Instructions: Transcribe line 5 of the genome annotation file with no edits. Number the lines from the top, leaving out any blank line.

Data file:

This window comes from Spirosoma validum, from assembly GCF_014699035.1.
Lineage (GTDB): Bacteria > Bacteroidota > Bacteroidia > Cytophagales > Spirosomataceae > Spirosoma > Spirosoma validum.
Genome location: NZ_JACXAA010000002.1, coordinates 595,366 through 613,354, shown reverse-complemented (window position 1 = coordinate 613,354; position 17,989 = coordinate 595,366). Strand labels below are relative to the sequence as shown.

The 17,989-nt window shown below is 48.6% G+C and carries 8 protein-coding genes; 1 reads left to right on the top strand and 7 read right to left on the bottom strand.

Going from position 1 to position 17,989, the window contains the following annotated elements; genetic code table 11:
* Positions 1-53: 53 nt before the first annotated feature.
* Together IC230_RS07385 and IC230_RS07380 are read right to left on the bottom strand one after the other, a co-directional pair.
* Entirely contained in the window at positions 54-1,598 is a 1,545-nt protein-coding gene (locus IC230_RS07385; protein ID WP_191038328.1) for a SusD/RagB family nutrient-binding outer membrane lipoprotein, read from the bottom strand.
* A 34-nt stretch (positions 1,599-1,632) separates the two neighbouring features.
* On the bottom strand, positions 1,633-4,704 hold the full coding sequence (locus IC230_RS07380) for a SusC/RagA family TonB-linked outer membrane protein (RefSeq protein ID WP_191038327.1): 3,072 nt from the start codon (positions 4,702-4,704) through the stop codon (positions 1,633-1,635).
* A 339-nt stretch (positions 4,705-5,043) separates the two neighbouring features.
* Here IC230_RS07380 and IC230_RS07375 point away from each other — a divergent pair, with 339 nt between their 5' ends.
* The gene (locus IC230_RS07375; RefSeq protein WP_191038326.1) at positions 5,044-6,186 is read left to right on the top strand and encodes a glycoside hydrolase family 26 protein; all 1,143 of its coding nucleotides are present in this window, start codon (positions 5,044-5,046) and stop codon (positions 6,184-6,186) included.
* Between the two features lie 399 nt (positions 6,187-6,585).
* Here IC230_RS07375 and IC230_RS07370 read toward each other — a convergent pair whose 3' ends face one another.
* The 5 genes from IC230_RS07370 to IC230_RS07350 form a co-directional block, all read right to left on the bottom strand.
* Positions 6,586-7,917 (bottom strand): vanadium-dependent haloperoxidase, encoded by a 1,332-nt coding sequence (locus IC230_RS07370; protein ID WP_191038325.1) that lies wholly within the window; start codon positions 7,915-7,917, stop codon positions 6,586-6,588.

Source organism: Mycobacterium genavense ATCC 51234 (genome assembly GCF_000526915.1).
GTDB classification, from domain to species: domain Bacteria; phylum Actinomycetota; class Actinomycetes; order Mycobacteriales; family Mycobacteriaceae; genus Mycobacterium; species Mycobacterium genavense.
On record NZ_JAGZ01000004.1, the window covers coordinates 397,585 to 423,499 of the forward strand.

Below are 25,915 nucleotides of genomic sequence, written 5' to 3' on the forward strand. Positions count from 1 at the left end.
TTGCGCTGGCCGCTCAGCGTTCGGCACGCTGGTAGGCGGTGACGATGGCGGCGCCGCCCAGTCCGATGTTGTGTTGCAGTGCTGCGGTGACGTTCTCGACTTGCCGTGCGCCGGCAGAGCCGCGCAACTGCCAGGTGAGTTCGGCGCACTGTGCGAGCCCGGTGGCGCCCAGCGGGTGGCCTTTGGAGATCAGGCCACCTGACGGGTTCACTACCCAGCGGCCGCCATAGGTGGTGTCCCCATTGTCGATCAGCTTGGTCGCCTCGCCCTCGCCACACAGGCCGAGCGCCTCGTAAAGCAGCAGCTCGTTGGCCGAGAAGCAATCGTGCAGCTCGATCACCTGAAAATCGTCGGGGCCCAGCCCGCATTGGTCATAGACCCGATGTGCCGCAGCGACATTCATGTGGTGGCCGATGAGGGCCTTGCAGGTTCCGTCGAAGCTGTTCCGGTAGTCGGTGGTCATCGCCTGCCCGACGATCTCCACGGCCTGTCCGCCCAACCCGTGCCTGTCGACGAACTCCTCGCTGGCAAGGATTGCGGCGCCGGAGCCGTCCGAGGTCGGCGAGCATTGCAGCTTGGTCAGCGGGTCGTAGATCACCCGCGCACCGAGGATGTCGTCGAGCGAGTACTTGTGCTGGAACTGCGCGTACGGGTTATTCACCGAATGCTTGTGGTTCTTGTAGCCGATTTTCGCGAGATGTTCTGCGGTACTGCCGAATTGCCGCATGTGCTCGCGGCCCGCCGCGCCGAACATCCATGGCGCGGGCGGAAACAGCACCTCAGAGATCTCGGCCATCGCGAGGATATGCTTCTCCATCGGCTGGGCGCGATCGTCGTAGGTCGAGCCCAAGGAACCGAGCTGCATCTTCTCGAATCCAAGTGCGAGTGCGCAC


Going from position 1 to position 17,989, the window contains the following annotated elements; genetic code table 11: